The Battle of Musgrove's Mill
The Battle of Musgrove's Mill
August 18 or 19, 1780 at Musgrove's Mill, Union and Laurens County border, South Carolina
American Forces Commanded by
Col. Elijah Clarke and Col. Issac Shelby
Missing / Captured
British Forces Commanded by
Maj. Patrick Ferguson
Missing / Captured
Conclusion: American Victory
On 17 August, Col. Elijah Clark, Col. Isaac Shelby and Col. James Williams with 200 mounted men (from Georgia, the over-mountain settlements, and South Carolina respectively) rode from Col. Charles McDowell’s camp on Smith's Ford to attack loyalists at Musgrove's Mill. On the morning of the 18th, some of Clark's, Shelby's, and Williams' men skirmished with an outlying party of the loyalists at Musgrove's Mill, in which both sides lost sides suffered some wounded, and the loyalist one killed. The firing alerted Lieut. Col. Alexander Innes and Major Thomas Fraser who were staying in the Musgrove's residence nearby.
A council was held, and rather than wait for a patrol of 100 mounted who had gone out a short while earlier, it was decided to attack the rebels immediately, who meanwhile had moved to a wooded ridge about a half mile from the mill. For to the back-countrymen's surprise, the loyalist had the previous night been reinforced from Ninety-Six with 200 Provincials under Lieut. Col. Alexander Innes, and another 100 loyalists recruits for Ferguson. Innes reinforcement included a detachment of New Jersey Volunteers under Captain Peter Campbell, a company from 1st Bttn. Delancey, under Captain James Kerr, plus 100 mounted men of Innes’ own South Carolina Royalists. Some accounts speak of some New York Volunteers also being present, but this seems unlikely. The original garrison there was under the command of Maj. Thomas Fraser of the South Carolina Royalists. Present also were Capt. Abraham DePeyster of Ferguson’s corps, and Capt. David Fanning, and Col. Daniel Clary head of the loyalists of that region. Another hundred, apparently all or mostly loyalist militia, were out patrolling. Maj. Patrick Ferguson with a sizable force was not many miles away to the east. Innes left 100 of his men to guard his camp, and went to attack Shelby and Clark with the rest, not counting the 100 out patrolling. While awaiting Innes, Shelby and Clark's men built an impromptu redoubt in some thirty minutes. Then Capt. Shadrack Inman led a party of 25 men to lure Innes' force into an ambush. The stratagem, proposed by Inman, succeeded. The Provincials and loyalists attempted to take the backcountry men with the bayonet, and almost succeeded, but most of their officers, including Innes, himself, were wounded at the critical moment. Disorder set into their ranks and they fled, Inman, however, was killed. Being informed of Camden, the Whigs then mounted and headed northeast toward North Carolina. Prisoners were distributed one for each three Americans who alternated riding double with the enemy. Each prisoner was forced to carry his rifle or musket, with the flint removed so that it could not fire. They avoided the roads and moving as quickly as possible, were thus able to reach the safety of McDowell’s camp at Smith’s Ford.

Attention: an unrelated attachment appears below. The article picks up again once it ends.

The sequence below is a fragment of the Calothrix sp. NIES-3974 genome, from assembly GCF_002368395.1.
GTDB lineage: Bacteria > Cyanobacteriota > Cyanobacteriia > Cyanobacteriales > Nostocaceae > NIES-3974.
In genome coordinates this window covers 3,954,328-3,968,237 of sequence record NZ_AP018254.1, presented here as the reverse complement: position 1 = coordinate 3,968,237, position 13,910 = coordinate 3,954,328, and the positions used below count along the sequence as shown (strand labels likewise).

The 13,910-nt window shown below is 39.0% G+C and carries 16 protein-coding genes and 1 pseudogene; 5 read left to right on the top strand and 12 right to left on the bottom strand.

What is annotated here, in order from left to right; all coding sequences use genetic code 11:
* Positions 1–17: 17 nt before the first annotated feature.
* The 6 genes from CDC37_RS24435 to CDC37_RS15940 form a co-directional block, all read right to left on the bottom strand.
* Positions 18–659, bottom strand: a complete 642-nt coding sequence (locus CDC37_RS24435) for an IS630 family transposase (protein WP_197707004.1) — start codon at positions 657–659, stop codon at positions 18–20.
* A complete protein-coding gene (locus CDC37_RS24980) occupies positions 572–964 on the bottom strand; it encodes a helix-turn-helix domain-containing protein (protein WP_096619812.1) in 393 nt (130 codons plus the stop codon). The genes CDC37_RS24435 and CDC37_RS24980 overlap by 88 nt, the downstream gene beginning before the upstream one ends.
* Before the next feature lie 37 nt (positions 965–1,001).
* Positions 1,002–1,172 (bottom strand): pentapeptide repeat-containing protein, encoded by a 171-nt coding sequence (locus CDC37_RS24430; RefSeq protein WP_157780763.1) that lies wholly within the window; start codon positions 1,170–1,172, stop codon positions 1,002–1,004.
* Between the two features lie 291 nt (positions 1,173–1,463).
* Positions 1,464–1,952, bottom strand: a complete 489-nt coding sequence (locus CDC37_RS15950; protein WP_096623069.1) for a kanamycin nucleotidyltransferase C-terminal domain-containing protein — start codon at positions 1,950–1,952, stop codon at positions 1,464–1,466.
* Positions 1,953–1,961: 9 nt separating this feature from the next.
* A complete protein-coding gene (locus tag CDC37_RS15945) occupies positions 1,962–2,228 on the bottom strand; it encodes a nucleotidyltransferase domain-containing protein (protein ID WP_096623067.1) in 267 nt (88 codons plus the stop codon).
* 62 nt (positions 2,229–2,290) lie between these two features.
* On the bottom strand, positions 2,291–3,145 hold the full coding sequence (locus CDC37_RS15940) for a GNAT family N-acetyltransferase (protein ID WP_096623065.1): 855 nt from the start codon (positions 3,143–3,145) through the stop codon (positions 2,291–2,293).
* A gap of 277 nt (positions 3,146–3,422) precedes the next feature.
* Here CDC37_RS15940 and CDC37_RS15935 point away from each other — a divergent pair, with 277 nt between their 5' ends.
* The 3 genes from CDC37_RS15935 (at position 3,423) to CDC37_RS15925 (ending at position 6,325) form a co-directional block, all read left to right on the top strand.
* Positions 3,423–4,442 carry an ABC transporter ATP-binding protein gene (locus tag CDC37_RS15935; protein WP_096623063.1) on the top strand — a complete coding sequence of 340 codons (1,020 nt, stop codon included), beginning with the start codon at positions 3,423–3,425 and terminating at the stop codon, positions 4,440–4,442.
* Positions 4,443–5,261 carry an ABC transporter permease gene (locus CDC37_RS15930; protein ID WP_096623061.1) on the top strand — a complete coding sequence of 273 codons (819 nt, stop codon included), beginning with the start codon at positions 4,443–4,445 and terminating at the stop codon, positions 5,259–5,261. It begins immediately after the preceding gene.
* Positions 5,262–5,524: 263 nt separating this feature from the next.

The action as a whole, from the approach of Innes to the retreat of his forces to the Mill lasted about an hour. According to Draper British lost 63 killed, 90 wounded, 70 prisoners. The back-country men lost 4 killed and 8 or 9 wounded. Much of the disparity in losses is attributed to the Provincials and Loyalist over shooting their targets. Following the battle Clark, Shelby and Williams withdrew in a northwesterly direction, traveling 60 miles, to re-join McDowell (there with about 200) at Smith's Ford. In their flight, they came within five miles of Ferguson. Ferguson pursued, but was unable to catch up with partisans. Prisoners taken were sent to Hillsborough. Clark subsequently returned to Georgia and secreted himself in the woods of Wilkes County, where he was supplied with food from friends. Shelby, meanwhile, returned to the Holston and Watauga settlements, the term of his men’s service having expired. Accounts of the numbers involved and casualty estimates of forces at Musgrove’s Mill differ. Col. James Williams, cited in Draper, gave the Whigs strength as 200, the original Loyalists at the mill at 200, who were then reinforced by 300. The Whigs lost 4 killed and 7 or 8 wounded, while the loyalists lost 60 killed while taking 70 prisoners. Major James Sevier reported the Whig’s strength as 250, as learned from participants. Maj. Joseph McJunkin gave Clark, Shelby and Williams force at about 150, and the British who participated as 300. Ripley calculates the Patriots as numbering from 250 to 700, Tories 200 to 1,300, preferring the lower figure in each case.
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